Think Like a Reporter: Write Your Book, Right Now

I started my writing career at a daily newspaper. This was in the ancient past, when computers had only recently replaced typewriters. We still harvested Associated Press wire copy from a hefty metal monstrosity whose endless roll of paper sputtered day and night.


One thing that hasn’t changed, though, is the simple fact that readers expect to read stuff. And reporters are expected to write stuff. On a deadline, sometimes an absurdly tight one.


There’s no better motivation than a managing editor standing over you, glowering, as the minutes tick away. Sure, you’re probably not a beleaguered cub reporter (though if you are, you have my sympathy), but you can act like one to move your project ahead.


I’m well aware that your memoir or family history is not remotely like a news story in terms of content. But even award-winning novelists sometimes need to get into a productivity-at-all-costs mindset: You will write this [sentence, character, conversation, chapter], and you will write it right now.


If you’re determined to get your manuscript moving ASAP, try these time-tested journalistic strategies.



Get the Facts


What we call procrastination is sometimes just anxiety. We don’t want to write what we don’t fully understand. So print out your manuscript and highlight every fact that needs checking. All that yellow might be disconcerting, but the way forward will be obvious once you start resolving it. And it’s easier to stomach than your editor's proverbial red pen.



Go Straight To the Source(s)


The phone is your friend, and reporters rely on the fact that people love to talk about what they know. One call to an expert (and that could be a genealogist, a cousin, or a friend with relevant skills) can fill in the missing details—even better, the missing contexts—that have been making you nervous. At the very least, you’ll know what you don’t know!



Write Around It


When you inevitably can’t track down every answer, don’t let that stop your forward motion. It’s fine to admit that you don’t know a part of your story—and move on! Don’t let perfectionism or small factual holes impede the big picture of what you do know. Journalists sometimes use the magic phrase “It’s unclear…” in their writing, and you can too. For example: “It’s unclear how our family left Algeria, but we do know that Grandmère was living in France in 1950.”



Change Course


What happens when you discover that the story you think you’re writing is not the story that wants to be written? Reporters sometimes start with a preconceived notion, only to hear “Well, actually” from every source. Instead of pounding away at your original idea, open yourself up to new possibilities. You might discover that family mythology can’t hold a candle to a more complicated (and interesting) reality.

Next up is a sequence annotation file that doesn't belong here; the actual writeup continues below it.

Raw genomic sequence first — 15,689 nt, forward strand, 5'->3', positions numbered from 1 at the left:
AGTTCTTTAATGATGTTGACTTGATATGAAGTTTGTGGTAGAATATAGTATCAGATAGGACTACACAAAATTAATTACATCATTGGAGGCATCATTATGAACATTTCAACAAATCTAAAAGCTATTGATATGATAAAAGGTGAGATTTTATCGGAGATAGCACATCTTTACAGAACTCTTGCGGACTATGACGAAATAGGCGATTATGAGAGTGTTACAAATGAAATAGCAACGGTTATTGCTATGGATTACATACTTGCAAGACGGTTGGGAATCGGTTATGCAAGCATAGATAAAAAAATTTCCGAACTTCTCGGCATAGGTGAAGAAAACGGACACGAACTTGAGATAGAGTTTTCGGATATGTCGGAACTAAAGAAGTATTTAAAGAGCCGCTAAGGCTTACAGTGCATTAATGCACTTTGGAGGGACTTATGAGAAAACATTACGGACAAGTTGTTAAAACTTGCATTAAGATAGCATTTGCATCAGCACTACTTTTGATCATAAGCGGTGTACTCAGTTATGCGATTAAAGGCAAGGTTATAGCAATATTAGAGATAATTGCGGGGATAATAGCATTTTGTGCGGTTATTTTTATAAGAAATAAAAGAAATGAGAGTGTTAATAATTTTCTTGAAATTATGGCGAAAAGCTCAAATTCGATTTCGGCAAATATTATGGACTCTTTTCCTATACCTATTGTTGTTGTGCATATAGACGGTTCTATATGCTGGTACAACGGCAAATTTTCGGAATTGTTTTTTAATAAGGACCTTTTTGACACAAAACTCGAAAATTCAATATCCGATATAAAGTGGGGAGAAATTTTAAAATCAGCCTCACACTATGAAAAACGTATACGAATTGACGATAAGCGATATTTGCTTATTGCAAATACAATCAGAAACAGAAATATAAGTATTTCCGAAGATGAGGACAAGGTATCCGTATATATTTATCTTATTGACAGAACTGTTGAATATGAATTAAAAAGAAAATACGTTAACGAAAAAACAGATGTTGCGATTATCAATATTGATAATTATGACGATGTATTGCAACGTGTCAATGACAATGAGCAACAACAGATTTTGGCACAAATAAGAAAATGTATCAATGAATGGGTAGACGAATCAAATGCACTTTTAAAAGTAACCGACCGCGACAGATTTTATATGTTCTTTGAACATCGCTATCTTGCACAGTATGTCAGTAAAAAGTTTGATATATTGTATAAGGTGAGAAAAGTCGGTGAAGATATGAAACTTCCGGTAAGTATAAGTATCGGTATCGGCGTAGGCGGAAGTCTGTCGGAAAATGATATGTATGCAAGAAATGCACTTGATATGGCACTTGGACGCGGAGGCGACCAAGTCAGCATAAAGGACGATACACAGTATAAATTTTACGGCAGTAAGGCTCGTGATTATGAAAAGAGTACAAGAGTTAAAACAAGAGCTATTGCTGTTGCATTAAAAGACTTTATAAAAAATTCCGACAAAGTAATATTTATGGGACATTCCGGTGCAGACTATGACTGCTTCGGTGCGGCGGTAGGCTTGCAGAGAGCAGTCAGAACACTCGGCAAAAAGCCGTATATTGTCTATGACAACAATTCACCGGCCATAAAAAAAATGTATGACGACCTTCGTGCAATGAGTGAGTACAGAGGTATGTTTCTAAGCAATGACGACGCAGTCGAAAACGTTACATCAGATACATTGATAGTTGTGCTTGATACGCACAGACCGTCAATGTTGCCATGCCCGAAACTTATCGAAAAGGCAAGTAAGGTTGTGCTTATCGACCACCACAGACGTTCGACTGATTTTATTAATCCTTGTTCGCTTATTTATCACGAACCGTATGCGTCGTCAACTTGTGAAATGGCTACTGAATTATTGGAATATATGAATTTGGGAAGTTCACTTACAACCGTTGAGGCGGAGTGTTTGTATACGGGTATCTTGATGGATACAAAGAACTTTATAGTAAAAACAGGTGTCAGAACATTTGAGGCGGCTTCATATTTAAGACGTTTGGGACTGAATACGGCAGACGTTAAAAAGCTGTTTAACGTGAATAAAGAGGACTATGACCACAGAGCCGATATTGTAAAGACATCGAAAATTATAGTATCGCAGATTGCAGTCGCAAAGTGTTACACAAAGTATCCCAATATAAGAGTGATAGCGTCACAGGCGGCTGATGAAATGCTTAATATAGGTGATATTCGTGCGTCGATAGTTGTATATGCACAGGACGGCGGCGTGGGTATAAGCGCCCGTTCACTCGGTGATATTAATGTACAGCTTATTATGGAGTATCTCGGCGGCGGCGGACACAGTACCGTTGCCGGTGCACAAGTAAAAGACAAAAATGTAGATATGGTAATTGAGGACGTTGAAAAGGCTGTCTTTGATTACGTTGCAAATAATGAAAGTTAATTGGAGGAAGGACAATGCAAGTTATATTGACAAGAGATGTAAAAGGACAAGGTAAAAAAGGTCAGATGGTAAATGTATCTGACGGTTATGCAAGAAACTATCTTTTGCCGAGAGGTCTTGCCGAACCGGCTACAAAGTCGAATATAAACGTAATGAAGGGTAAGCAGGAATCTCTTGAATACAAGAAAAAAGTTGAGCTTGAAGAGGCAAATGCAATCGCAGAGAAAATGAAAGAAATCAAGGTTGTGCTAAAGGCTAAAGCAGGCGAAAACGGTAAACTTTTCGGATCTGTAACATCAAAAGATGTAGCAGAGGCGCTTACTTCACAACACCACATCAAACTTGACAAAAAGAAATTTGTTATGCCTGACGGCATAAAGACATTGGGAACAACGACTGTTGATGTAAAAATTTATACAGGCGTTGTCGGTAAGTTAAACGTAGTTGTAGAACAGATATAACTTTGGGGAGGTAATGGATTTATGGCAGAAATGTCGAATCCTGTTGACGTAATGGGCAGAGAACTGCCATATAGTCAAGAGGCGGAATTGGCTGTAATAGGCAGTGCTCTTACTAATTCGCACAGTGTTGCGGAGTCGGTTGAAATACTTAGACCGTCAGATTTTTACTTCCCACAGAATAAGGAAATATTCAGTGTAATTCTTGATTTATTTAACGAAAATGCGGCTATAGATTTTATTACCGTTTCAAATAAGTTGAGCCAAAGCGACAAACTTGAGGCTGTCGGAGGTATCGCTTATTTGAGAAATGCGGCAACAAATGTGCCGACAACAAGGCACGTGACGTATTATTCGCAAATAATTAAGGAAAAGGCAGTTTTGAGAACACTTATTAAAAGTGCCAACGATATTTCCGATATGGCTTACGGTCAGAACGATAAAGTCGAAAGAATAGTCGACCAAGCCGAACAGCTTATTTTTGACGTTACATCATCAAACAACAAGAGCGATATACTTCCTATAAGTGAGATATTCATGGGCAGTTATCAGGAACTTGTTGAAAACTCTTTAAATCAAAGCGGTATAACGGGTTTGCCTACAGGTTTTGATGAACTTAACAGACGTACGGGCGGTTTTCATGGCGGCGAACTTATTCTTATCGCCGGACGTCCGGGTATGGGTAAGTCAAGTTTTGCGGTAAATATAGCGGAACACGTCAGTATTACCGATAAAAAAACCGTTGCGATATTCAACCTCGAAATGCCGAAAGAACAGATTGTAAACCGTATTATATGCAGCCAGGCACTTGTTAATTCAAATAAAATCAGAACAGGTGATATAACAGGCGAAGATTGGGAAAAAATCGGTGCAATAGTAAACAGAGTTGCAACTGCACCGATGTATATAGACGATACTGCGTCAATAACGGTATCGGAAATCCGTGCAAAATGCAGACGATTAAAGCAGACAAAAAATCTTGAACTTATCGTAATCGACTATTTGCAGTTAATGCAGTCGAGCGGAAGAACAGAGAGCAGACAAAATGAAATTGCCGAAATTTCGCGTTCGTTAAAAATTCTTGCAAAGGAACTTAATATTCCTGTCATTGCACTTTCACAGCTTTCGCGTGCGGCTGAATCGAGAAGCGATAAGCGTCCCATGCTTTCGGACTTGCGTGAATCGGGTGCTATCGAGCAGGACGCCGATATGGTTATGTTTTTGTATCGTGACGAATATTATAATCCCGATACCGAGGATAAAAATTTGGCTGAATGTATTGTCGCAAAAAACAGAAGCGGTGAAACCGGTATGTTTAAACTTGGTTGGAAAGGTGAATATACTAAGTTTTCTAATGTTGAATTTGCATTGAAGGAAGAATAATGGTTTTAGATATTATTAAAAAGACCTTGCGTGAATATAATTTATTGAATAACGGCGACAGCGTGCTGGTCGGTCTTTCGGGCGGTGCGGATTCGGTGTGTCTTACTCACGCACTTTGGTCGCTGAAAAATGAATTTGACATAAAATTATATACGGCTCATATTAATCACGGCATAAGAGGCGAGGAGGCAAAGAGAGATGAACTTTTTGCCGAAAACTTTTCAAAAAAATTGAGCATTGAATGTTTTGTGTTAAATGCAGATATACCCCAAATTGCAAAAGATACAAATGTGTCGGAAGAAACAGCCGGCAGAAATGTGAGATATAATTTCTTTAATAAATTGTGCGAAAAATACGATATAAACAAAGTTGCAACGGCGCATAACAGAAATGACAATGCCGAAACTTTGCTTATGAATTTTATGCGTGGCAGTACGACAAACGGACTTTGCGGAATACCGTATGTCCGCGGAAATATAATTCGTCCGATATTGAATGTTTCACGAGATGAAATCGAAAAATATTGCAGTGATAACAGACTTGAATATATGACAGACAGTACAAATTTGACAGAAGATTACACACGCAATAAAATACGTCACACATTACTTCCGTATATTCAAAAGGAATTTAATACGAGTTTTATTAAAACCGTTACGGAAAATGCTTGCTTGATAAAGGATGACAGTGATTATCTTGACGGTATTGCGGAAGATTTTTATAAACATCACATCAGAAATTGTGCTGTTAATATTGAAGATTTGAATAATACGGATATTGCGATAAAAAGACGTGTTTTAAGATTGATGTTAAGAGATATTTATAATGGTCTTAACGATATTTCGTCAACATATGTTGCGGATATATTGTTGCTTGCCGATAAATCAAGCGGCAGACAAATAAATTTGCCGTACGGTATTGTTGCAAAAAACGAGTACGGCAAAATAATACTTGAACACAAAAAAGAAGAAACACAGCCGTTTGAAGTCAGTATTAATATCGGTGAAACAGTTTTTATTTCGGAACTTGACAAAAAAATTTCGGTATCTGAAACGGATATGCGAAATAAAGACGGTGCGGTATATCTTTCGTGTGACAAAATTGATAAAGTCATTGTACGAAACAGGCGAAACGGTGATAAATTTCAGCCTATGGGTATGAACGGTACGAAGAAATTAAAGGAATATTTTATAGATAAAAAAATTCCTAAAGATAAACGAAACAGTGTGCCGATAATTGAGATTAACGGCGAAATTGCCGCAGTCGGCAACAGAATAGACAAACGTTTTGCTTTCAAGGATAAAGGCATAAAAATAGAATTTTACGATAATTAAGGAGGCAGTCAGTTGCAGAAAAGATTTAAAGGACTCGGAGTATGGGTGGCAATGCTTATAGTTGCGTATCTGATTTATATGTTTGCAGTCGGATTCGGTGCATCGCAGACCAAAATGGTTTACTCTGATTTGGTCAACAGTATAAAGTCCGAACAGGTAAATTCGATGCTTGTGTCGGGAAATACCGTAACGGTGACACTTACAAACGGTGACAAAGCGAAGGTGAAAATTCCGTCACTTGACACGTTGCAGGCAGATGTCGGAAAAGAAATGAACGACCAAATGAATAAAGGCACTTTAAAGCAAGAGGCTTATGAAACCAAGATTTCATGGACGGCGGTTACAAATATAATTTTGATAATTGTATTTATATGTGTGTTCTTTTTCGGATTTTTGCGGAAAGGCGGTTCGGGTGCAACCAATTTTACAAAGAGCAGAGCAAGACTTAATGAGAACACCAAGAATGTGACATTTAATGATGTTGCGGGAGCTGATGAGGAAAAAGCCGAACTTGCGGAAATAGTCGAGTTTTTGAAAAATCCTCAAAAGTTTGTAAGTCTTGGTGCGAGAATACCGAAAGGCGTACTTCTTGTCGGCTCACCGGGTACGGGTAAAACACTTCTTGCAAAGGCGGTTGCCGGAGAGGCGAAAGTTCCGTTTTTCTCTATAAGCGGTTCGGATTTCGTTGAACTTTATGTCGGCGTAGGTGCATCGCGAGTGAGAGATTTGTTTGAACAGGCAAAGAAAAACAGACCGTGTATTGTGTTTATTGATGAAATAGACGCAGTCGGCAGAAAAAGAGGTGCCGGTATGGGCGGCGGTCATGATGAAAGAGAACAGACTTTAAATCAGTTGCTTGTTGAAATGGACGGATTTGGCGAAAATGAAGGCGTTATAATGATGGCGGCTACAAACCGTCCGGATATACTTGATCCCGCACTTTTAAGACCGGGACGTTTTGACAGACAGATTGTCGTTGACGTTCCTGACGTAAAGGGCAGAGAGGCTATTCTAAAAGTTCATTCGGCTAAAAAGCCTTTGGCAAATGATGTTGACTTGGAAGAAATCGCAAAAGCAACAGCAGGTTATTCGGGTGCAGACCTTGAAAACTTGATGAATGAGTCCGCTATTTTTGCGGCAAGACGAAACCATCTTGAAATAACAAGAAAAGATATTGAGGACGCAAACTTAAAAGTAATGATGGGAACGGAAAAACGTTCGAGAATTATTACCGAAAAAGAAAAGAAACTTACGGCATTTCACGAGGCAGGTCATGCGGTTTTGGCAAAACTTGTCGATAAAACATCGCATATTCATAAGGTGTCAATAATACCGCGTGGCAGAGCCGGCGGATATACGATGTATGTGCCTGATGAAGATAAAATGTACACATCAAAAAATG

Write Short


For the beat reporter, that means short sentences and paragraphs, not grand epics. Just about every paragraph in a news story should be able to stand on its own (so that if one gets deleted for some reason, the whole piece doesn’t fall apart). Memoirists should think in similar terms: Aim to create vignettes, anecdotes, flashes of memory and insight. These impressionistic pieces will eventually reveal the shape of the whole story.



Start Strong


Traditional news stories are built with the most important info at the top, with supporting info unfolding below. (This system was designed in the Olden Days, when pages were composed by pasting down typeset stories and cutting them—with an Xacto knife!—from the bottom up if they ran too long for their allotted space.) You shouldn’t structure your biographical work so systematically, but in the same way, you can focus on the big picture and not be distracted by peripheral information, at least not in your first draft.



Ask For Help


Sometimes, the best course of action is realizing that you’re in over your head. It’s better for journalists to admit that they’re in trouble well before deadline and get another pair of eyes on their work. For the memoirist or family historian, it’s better to admit that you can’t design your own book—and really don’t need to learn how, frankly—than to make a frustrating mess of it. It might save both time and money to find a freelance designer, writer, researcher, or photo professional to help out (start by checking the BGGNY membership directory), or just to advise you.


If the above isn’t convincing, maybe it’s time for an encore viewing of All the President’s Men or Spotlight, a couple of films that elevate the life of the dogged reporter. Or maybe just sit down to write, set an alarm on your phone, and pretend your own glowering editor is waiting impatiently for that brilliant copy.